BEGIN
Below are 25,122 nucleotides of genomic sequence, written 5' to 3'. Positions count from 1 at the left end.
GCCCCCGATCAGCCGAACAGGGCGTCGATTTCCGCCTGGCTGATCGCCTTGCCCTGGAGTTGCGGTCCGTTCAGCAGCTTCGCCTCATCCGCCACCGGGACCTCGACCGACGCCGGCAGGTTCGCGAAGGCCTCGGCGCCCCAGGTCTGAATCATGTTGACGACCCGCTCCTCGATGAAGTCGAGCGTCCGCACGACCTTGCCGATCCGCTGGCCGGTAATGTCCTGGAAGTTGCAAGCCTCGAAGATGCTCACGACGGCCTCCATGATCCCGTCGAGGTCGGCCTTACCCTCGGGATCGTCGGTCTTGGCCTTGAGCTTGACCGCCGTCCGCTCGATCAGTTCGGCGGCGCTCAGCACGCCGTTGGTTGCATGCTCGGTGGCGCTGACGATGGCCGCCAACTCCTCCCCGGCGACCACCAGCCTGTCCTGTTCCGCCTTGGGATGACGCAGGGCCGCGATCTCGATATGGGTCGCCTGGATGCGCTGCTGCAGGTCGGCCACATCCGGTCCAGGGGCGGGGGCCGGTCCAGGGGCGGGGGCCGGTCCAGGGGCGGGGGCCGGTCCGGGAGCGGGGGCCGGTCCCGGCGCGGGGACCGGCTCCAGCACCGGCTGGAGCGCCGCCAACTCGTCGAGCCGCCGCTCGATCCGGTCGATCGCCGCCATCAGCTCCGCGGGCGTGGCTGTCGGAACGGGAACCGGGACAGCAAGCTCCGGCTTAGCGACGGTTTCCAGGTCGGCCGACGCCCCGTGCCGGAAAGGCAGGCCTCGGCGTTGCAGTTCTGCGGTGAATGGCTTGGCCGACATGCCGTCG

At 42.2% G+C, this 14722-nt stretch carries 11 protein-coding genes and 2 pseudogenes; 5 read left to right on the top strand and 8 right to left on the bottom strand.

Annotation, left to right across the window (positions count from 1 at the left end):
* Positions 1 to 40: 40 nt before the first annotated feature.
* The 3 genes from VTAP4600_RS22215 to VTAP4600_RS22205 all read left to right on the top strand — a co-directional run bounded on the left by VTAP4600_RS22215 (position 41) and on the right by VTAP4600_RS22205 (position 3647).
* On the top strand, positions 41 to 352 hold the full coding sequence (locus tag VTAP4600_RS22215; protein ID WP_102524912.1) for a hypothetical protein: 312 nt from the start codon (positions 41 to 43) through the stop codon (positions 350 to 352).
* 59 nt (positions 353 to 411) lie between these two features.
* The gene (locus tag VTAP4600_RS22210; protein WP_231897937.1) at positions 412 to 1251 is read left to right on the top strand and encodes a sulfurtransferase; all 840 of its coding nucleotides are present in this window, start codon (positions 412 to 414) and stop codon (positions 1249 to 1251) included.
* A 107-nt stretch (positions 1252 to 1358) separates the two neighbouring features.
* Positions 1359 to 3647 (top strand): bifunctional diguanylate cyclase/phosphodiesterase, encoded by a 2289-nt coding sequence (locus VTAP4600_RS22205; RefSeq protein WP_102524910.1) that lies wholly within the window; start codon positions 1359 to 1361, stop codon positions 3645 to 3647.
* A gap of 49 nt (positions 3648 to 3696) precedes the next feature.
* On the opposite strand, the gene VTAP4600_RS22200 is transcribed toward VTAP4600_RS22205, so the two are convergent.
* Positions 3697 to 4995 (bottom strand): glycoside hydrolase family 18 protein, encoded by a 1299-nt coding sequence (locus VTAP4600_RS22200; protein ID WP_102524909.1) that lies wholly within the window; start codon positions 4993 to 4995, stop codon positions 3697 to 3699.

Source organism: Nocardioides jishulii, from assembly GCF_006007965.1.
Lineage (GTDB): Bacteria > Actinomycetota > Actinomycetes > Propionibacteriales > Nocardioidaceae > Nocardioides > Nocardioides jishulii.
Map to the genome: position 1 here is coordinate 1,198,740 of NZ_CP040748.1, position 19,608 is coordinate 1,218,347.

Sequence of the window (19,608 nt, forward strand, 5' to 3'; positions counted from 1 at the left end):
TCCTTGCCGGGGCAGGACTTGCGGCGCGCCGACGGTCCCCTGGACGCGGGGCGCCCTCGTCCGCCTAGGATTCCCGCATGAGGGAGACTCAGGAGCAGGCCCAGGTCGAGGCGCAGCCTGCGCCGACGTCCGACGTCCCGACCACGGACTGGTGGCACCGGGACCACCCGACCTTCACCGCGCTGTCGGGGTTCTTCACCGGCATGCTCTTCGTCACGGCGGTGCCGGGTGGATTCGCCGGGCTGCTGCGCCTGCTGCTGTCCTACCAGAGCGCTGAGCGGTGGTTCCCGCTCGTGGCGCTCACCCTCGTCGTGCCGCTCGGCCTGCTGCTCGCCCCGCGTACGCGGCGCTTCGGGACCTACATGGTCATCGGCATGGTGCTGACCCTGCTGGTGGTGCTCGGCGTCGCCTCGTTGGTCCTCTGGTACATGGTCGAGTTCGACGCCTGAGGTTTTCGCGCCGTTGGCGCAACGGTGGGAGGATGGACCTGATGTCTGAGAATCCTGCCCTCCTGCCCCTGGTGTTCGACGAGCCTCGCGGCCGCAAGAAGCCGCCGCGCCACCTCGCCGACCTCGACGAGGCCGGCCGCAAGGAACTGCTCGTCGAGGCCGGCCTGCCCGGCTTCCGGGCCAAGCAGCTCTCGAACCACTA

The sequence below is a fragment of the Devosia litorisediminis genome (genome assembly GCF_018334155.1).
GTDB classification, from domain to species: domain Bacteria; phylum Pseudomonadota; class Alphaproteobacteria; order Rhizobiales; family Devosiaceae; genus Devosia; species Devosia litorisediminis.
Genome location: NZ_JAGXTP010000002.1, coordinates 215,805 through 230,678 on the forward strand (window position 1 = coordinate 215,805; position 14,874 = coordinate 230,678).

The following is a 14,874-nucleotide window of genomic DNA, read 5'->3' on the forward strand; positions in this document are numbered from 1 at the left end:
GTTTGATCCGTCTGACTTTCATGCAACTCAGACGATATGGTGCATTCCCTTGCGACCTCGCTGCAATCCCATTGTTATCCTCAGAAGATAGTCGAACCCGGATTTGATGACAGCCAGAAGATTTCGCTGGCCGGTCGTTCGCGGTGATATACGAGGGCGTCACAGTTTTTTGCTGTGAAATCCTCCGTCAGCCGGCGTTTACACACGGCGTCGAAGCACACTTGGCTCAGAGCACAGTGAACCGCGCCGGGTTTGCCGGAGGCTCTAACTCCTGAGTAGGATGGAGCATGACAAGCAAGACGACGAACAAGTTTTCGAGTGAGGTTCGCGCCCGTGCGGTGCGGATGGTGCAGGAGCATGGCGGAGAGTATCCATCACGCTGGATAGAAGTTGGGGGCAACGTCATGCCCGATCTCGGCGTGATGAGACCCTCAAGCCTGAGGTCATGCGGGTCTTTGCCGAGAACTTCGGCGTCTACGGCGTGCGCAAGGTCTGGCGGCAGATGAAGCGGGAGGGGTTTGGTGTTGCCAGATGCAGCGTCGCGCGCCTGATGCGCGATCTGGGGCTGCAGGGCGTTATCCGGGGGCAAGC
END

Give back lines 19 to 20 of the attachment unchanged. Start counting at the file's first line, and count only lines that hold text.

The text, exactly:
TCCTTGCCGGGGCAGGACTTGCGGCGCGCCGACGGTCCCCTGGACGCGGGGCGCCCTCGTCCGCCTAGGATTCCCGCATGAGGGAGACTCAGGAGCAGGCCCAGGTCGAGGCGCAGCCTGCGCCGACGTCCGACGTCCCGACCACGGACTGGTGGCACCGGGACCACCCGACCTTCACCGCGCTGTCGGGGTTCTTCACCGGCATGCTCTTCGTCACGGCGGTGCCGGGTGGATTCGCCGGGCTGCTGCGCCTGCTGCTGTCCTACCAGAGCGCTGAGCGGTGGTTCCCGCTCGTGGCGCTCACCCTCGTCGTGCCGCTCGGCCTGCTGCTCGCCCCGCGTACGCGGCGCTTCGGGACCTACATGGTCATCGGCATGGTGCTGACCCTGCTGGTGGTGCTCGGCGTCGCCTCGTTGGTCCTCTGGTACATGGTCGAGTTCGACGCCTGAGGTTTTCGCGCCGTTGGCGCAACGGTGGGAGGATGGACCTGATGTCTGAGAATCCTGCCCTCCTGCCCCTGGTGTTCGACGAGCCTCGCGGCCGCAAGAAGCCGCCGCGCCACCTCGCCGACCTCGACGAGGCCGGCCGCAAGGAACTGCTCGTCGAGGCCGGCCTGCCCGGCTTCCGGGCCAAGCAGCTCTCGAACCACTA

The sequence below is a fragment of the Devosia litorisediminis genome (genome assembly GCF_018334155.1).